The control nexus is marked as reverse even though it really isn't. But the reverse option has a side effect of making this nexus high-priority. Even if the writer thread has a long queue of messages from the chat nexus, the messages from the control nexus will be read first. Which again isn't strictly necessary here, but I wanted to show how it's done.

The type of the control label is imported from the chat nexus, so it doesn't have to be defined from scratch.


        app => $opts->{app},
        thread => "$tname.rd",
        fragment => $opts->{fragment},
        main => \&chatSockWriteT,
        socketName => $opts->{socketName},
        ctlFrom => "$tname/ctl",


Then the construction is done and the writer thread gets started.  And then the thread is ready and waits for the writer thread to be ready too. The readyReady() works in the fragments just as it does at the start of the app. Whenever a new thread is started, the App becomes not ready, and stays this way until all the threads report that they are ready. The rest of the App keeps working like nothing happened, at least sort of. Whenever a nexus is imported, the messages from this nexus start collecting for this thread, and if there are many of them, the nexus will become backed up and the threads writing to them will block. The new threads have to call readyReady() as usual to synchronize between themselves, and then everything gets on its way.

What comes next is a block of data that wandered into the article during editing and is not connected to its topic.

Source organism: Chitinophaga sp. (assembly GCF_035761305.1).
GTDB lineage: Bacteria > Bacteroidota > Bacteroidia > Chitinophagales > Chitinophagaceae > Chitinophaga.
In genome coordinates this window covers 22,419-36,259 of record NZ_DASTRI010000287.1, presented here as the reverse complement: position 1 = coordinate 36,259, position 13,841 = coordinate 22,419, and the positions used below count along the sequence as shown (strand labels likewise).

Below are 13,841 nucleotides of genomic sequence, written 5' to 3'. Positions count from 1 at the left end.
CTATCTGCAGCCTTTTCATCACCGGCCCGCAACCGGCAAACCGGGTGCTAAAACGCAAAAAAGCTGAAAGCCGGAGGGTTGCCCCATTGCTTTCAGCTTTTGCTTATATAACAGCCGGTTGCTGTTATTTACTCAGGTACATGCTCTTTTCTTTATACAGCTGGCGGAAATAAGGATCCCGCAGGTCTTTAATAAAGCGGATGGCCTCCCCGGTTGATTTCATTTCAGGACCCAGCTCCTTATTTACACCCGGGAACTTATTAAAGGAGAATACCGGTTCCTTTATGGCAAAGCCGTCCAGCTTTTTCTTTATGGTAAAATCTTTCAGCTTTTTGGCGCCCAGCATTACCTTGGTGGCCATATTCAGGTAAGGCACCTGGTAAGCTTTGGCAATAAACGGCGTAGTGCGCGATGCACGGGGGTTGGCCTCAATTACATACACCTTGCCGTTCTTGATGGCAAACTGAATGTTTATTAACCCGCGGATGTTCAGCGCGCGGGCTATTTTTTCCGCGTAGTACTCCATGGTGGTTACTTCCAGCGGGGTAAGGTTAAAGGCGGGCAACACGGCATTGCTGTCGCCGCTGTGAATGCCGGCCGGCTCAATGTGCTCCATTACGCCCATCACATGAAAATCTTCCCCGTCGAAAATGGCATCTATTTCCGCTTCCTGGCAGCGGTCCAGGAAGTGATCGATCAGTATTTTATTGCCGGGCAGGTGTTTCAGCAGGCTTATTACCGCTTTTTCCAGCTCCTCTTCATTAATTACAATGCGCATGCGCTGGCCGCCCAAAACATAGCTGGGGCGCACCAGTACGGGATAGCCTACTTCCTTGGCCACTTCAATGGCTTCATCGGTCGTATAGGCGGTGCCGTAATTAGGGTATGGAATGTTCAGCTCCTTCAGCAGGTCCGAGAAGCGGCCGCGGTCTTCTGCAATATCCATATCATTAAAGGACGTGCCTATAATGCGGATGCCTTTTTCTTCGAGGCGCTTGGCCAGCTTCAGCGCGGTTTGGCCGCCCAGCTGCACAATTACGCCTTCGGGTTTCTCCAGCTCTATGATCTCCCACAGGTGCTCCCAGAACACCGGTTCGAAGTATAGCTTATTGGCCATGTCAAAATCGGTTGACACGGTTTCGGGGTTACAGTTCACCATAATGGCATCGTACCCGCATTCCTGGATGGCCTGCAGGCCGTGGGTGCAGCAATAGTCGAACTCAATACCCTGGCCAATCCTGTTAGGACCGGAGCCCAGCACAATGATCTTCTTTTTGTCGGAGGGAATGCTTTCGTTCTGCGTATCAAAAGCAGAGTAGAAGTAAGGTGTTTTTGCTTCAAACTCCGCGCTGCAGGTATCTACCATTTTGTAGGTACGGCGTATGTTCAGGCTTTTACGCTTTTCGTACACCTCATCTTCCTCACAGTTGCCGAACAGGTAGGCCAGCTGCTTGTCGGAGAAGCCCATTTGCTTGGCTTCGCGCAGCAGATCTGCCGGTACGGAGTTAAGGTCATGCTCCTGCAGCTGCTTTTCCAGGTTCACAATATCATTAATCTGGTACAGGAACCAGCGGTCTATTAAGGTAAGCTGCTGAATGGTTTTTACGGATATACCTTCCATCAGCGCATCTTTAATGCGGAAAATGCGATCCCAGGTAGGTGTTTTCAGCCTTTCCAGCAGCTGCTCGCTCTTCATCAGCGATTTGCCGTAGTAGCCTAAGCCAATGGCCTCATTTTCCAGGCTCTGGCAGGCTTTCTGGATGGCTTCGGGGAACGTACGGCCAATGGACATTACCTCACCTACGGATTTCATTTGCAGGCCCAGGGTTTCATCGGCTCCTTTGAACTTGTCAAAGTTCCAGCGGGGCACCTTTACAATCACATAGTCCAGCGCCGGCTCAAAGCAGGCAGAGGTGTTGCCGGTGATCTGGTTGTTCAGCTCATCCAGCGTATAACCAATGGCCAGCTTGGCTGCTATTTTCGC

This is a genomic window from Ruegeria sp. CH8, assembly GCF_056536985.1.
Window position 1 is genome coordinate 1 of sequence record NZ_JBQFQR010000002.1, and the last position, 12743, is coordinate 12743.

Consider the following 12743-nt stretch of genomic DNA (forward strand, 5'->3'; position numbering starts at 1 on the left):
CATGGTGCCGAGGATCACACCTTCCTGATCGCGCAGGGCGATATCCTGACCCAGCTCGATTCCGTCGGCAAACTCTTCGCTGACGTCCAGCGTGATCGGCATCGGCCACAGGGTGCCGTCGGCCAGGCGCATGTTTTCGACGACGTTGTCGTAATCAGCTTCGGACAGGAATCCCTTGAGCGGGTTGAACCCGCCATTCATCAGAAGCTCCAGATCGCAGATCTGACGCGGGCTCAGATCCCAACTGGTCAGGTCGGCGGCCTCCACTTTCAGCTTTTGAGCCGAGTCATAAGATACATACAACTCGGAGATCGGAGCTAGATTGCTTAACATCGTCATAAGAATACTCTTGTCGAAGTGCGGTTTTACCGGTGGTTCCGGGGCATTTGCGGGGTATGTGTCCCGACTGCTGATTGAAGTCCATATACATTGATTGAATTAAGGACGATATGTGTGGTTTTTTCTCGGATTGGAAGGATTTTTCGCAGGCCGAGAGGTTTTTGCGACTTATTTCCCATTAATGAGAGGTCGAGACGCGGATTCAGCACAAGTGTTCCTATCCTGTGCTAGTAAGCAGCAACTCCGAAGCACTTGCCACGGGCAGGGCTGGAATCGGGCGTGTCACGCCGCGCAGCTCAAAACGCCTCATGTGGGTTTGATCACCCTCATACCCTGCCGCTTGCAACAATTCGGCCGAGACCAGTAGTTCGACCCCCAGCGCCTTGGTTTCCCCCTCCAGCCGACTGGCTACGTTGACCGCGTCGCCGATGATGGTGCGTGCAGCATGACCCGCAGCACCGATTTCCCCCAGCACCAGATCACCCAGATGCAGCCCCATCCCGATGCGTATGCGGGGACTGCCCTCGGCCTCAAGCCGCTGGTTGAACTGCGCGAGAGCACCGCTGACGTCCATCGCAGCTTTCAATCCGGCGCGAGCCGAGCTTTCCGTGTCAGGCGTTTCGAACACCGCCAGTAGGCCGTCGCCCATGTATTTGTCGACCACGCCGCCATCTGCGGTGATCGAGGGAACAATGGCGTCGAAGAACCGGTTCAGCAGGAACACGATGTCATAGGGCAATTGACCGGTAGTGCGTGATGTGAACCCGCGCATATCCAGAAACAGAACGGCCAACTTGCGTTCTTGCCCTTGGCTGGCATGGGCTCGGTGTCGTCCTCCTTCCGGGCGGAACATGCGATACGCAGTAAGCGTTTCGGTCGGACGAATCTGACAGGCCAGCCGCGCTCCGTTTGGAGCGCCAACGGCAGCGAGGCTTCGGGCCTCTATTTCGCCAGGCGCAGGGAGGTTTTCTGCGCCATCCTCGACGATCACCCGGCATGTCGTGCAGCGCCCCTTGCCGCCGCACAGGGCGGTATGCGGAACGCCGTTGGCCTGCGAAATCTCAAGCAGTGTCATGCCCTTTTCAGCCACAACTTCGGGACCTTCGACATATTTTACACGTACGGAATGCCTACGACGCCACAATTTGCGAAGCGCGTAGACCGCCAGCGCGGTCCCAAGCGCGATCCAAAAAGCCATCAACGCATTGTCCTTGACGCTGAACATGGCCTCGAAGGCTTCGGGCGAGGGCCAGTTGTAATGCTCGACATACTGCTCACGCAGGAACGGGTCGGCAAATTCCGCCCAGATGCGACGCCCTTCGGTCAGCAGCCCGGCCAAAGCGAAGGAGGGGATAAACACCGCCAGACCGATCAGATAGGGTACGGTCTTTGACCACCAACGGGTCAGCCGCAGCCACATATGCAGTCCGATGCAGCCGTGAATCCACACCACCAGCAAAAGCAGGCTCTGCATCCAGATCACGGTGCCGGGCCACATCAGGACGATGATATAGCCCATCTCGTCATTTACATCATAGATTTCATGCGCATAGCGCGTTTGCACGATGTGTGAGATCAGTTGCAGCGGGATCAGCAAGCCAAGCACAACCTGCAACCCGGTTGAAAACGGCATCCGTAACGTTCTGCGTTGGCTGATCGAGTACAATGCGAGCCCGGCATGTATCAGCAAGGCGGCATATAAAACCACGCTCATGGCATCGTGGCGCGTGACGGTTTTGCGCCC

Of course, if two connections are received in a quick succession, that would start two sets of threads, and readyReady() will continue only after all of them are ready.

    my $lbChat = $faChat->getLabel("msg");
    my $lbCtl = $faCtl->getLabel("ctl");

    $unit->makeHashCall($lbCtl, "OP_INSERT", cmd => "print", arg => "!ready," . $opts->{fragment});

A couple of labels get remembered for the future use, and the connection ready message gets sent to the writer thread through the control nexus. By convention of this application, the messages go in the CVS format, with the control messages starting with "!". If this is the first client, this would send


to the client. It's important to call flushWriters() every time to get the message(s) delivered.

    while(<$sock>) {
        my @data = split(/,/);
        if ($data[0] eq "exit") {
            last; # a special case, handle in this thread
        } elsif ($data[0] eq "kill") {
            eval {$app->shutdownFragment($data[1]);};
            if ($@) {